Canadians wanted change.
That’s the clear message out of the Oct. 19 federal election, after the Liberal Party swept to a majority government, unseating the Conservatives in what has been described — even by Liberals themselves — as an unexpected majority.
As of the News Review’s press deadline Monday night, the Liberals were elected or leading in 186 ridings across Canada, nabbing around 39 per cent of the popular vote. All results are unofficial, but it seems the so-called Red Wave has made its presence felt.
While the new Liberal government was cordially welcomed by candidates in Saanich-Gulf Islands, there was some resentment that strategic voting — voting for a particular party for the sole purpose of changing government — cost the other parties and their candidates a chance at a voice in Ottawa.
Elizabeth May retained her riding here — by an overwhelming majority — but she is the lone Green MP. The party itself seems to have lost ground, taking only an estimated 3.5 per cent of the popular vote, nation-wide. The popular MP will have a lot of work to do and hopefully she can keep up the pace she set over the last four years. The question out there now will be: can the Green Party gain any ground, other than in isolated pockets, such as Saanich-Gulf Islands?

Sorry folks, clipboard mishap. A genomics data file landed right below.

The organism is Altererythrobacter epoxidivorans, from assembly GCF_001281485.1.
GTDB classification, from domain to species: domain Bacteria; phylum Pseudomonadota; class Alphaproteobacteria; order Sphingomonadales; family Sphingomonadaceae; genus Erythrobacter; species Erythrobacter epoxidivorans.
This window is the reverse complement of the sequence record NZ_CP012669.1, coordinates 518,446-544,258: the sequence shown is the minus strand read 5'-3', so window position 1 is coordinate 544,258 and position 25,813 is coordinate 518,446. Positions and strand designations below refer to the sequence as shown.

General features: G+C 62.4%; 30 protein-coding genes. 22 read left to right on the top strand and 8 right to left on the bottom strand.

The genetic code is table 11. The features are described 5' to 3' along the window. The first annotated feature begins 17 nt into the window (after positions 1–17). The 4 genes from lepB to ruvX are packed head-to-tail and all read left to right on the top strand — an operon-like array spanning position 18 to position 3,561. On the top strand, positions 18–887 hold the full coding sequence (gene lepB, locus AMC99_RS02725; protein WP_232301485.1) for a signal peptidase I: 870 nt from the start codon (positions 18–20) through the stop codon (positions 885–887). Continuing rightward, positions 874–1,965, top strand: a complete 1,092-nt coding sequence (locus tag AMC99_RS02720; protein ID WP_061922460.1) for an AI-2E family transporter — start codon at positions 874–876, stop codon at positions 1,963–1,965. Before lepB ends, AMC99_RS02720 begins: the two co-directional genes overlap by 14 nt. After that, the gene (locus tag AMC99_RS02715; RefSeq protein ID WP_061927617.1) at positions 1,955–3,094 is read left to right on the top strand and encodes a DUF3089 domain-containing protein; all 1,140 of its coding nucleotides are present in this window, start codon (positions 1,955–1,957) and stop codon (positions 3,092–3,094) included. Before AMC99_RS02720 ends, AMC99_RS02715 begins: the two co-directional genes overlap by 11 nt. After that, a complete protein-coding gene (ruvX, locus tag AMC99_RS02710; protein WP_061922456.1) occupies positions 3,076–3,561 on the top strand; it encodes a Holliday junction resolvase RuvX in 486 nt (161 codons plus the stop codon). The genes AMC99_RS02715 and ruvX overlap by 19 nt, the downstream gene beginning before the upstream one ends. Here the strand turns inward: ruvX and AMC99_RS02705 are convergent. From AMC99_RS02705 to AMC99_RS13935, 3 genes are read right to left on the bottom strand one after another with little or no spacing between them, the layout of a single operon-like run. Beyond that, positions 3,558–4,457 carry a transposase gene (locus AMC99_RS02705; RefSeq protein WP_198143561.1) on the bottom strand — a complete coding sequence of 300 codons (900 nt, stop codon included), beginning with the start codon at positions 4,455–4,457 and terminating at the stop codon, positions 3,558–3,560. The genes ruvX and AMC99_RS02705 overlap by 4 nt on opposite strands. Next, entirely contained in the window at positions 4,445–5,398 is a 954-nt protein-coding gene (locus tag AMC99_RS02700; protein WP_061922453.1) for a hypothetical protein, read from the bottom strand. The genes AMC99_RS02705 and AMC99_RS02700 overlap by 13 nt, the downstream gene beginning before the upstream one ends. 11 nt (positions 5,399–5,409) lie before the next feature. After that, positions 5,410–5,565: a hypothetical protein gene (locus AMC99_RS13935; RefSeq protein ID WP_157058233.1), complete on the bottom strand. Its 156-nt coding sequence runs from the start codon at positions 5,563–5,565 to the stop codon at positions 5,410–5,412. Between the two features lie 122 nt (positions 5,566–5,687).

Alicia Cormier of the NDP in this riding also blamed strategic voting for her fourth place finish in the polls. However, this riding has traditionally been a Conservative stronghold, with May breaking that pattern in 2011. In the past, it was always the Liberals in second or third, as the right-of-centre won the day. So, the NDP’s finish isn’t all that surprising in Saanich-Gulf Islands.
Only Tim Kane, the Liberal candidate here, did not talk about strategic voting. Why not? His party was the winner out of that battle. Why bite the hand that feeds?
Congratulations to all the candidates in Saanich-Gulf Islands for a (mostly) clean race. Change is afoot across the country.